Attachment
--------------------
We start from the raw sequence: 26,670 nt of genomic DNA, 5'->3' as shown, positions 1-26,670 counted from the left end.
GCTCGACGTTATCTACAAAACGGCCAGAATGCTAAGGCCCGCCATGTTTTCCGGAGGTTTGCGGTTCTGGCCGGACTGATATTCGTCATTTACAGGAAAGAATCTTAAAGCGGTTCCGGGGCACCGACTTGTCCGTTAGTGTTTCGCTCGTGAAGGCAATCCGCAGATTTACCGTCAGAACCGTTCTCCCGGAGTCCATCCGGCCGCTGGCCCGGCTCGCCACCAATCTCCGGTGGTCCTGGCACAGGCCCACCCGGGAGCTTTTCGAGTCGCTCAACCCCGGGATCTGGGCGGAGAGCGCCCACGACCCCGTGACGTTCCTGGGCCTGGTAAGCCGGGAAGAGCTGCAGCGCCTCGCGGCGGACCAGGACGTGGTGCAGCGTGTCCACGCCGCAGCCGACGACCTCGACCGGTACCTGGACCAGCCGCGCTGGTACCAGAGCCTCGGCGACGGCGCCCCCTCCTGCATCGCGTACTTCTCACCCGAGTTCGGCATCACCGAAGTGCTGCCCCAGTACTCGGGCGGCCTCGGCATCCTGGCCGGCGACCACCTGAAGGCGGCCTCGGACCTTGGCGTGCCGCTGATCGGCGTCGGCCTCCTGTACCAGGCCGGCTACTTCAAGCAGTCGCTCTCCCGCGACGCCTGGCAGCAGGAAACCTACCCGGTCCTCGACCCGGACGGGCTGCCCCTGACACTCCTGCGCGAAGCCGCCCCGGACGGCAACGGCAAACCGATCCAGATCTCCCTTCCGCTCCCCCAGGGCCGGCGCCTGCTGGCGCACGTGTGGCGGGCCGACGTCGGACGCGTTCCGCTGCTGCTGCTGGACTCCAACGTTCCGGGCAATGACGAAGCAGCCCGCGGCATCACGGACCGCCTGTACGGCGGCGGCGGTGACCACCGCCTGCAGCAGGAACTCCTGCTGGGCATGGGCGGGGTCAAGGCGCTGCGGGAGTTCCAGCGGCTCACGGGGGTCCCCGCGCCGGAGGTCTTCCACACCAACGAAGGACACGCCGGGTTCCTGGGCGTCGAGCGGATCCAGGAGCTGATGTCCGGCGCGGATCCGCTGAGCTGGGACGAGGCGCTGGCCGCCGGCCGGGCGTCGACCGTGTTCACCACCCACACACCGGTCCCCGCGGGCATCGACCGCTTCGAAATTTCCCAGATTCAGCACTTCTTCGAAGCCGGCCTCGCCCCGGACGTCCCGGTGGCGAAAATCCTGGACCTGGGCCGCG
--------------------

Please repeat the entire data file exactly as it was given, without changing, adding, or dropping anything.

We start from the raw sequence: 26,670 nt of genomic DNA, 5'->3' as shown, positions 1-26,670 counted from the left end.
GCTCGACGTTATCTACAAAACGGCCAGAATGCTAAGGCCCGCCATGTTTTCCGGAGGTTTGCGGTTCTGGCCGGACTGATATTCGTCATTTACAGGAAAGAATCTTAAAGCGGTTCCGGGGCACCGACTTGTCCGTTAGTGTTTCGCTCGTGAAGGCAATCCGCAGATTTACCGTCAGAACCGTTCTCCCGGAGTCCATCCGGCCGCTGGCCCGGCTCGCCACCAATCTCCGGTGGTCCTGGCACAGGCCCACCCGGGAGCTTTTCGAGTCGCTCAACCCCGGGATCTGGGCGGAGAGCGCCCACGACCCCGTGACGTTCCTGGGCCTGGTAAGCCGGGAAGAGCTGCAGCGCCTCGCGGCGGACCAGGACGTGGTGCAGCGTGTCCACGCCGCAGCCGACGACCTCGACCGGTACCTGGACCAGCCGCGCTGGTACCAGAGCCTCGGCGACGGCGCCCCCTCCTGCATCGCGTACTTCTCACCCGAGTTCGGCATCACCGAAGTGCTGCCCCAGTACTCGGGCGGCCTCGGCATCCTGGCCGGCGACCACCTGAAGGCGGCCTCGGACCTTGGCGTGCCGCTGATCGGCGTCGGCCTCCTGTACCAGGCCGGCTACTTCAAGCAGTCGCTCTCCCGCGACGCCTGGCAGCAGGAAACCTACCCGGTCCTCGACCCGGACGGGCTGCCCCTGACACTCCTGCGCGAAGCCGCCCCGGACGGCAACGGCAAACCGATCCAGATCTCCCTTCCGCTCCCCCAGGGCCGGCGCCTGCTGGCGCACGTGTGGCGGGCCGACGTCGGACGCGTTCCGCTGCTGCTGCTGGACTCCAACGTTCCGGGCAATGACGAAGCAGCCCGCGGCATCACGGACCGCCTGTACGGCGGCGGCGGTGACCACCGCCTGCAGCAGGAACTCCTGCTGGGCATGGGCGGGGTCAAGGCGCTGCGGGAGTTCCAGCGGCTCACGGGGGTCCCCGCGCCGGAGGTCTTCCACACCAACGAAGGACACGCCGGGTTCCTGGGCGTCGAGCGGATCCAGGAGCTGATGTCCGGCGCGGATCCGCTGAGCTGGGACGAGGCGCTGGCCGCCGGCCGGGCGTCGACCGTGTTCACCACCCACACACCGGTCCCCGCGGGCATCGACCGCTTCGAAATTTCCCAGATTCAGCACTTCTTCGAAGCCGGCCTCGCCCCGGACGTCCCGGTGGCGAAAATCCTGGACCTGGGCCGCG